The old St. Joseph Sanitarium and Bath House building on North Avenue is one of the many sites in Mount Clemens that will be considered for a potential Artspace project.

The old St. Joseph Sanitarium and Bath House building on North Avenue is one of the many sites in Mount Clemens that will be considered for a potential Artspace project.

Photo by Julie Snyder


Feasibility study just the start for local art

By: Julie Snyder | Mount Clemens - Clinton - Harrison Journal | Published March 22, 2019

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MOUNT CLEMENS — The Mount Clemens Foundation and the Anton Art Center recently received an $18,500 grant award from the DTE Foundation to invite Artspace to the city to conduct a feasibility study for potential future art and life expansion.

Artspace is a nonprofit organization whose mission is to create affordable living and work spaces for artists and their families, as well as working artist studios, arts centers, and commercial spaces for arts-friendly businesses.

Anton Art Center Director Phil Gilchrist said Artspace members will lead two days of tours, focus groups and a public meeting April 3-4.

“Touring the city and talking to the community, they will really be able to get a lay of the land,” Gilchrist said.

The purpose will be to assess the feasibility of developing an artist live/work community in Mount Clemens.  

Co-sponsoring the visit are Mount Clemens Downtown Development Authority and the Macomb County Department of Planning and Economic Development, which made up the difference after the grant amount to reach the $25,000 necessary for this first phase of the feasibility study.

Mayor Barb Dempsey said the city and the art community, specifically the Anton Art Center, have wanted to get an Artspace project going locally for years. She said they’ve identified several different locations around the city that would be perfect to accommodate a live/work space, including the St. Joseph Sanitarium and Bath House building on North Avenue.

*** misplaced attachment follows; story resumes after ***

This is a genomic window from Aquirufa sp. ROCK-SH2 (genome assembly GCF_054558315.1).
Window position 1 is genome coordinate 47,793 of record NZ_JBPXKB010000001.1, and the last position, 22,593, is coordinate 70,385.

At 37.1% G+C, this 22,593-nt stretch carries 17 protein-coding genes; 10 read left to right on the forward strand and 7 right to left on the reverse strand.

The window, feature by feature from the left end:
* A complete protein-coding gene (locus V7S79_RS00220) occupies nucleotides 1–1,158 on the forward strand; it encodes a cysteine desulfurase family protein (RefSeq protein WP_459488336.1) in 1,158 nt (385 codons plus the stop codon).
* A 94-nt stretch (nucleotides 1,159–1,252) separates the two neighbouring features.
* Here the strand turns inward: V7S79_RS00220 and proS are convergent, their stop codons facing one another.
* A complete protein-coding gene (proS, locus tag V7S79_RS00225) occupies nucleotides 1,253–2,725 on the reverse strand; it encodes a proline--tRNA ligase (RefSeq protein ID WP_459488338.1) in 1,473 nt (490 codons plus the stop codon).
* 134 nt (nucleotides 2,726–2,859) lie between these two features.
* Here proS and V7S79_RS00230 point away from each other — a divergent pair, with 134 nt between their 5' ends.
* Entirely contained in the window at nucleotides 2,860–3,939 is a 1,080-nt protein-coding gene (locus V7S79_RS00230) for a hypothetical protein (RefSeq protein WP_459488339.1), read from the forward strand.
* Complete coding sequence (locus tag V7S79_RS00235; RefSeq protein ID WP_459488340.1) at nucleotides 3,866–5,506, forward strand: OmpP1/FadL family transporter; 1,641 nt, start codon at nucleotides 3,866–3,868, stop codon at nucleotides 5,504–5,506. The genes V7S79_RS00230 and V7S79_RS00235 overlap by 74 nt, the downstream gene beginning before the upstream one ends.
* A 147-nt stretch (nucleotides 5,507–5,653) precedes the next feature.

“It’s one of the oldest historical buildings around,” Dempsey said. “We don’t want to see it demolished. We want to keep our history alive.”

Dempsey said that if it pans out, an Artspace project in the city would be a major economic development tool. The spaces, once funding is raised, could either be built new on available land or be installed in renovated existing spaces.

“To take a piece of property in the city that is in dire need of renovation and turn it into an Artspace is a big plus for the city,” Dempsey said. “We want to move in that direction. It’s exciting.”

The space would become a residential building in which each dwelling has extra space that the artist could use as a studio. Live/work units by Artspace have similar design elements that spark the creative process such as high ceilings, large windows, durable surfaces and wide doorways. These spaces could also be designed to accommodate common spaces such as galleries, meeting rooms, or green spaces that encourage tenant engagement, cooperation and community involvement. Most Artspace live/work projects are mixed-use buildings with housing on the upper floors and nonresidential space on the lower floors.

The nearest live/work space opened in 2016 at the former Dearborn City Hall building, now called City Hall Artspace Lofts.

Anyone who qualifies for affordable housing may apply for residency in an Artspace project, but preference is given to those applicants who participate in the arts. Applicants need not derive their income from their art.

Artspace defines the term “artist” broadly, including traditional art forms and those as diverse as clothing design, weaving and even canoe making, according to its mission statement.

The public meeting will be held at 7 p.m. April 3 at the Mount Clemens Public Library, 150 Cass Ave. in Mount Clemens.

For more information, contact Phil Gilchrist at pgilchrist@theartcenter.org.

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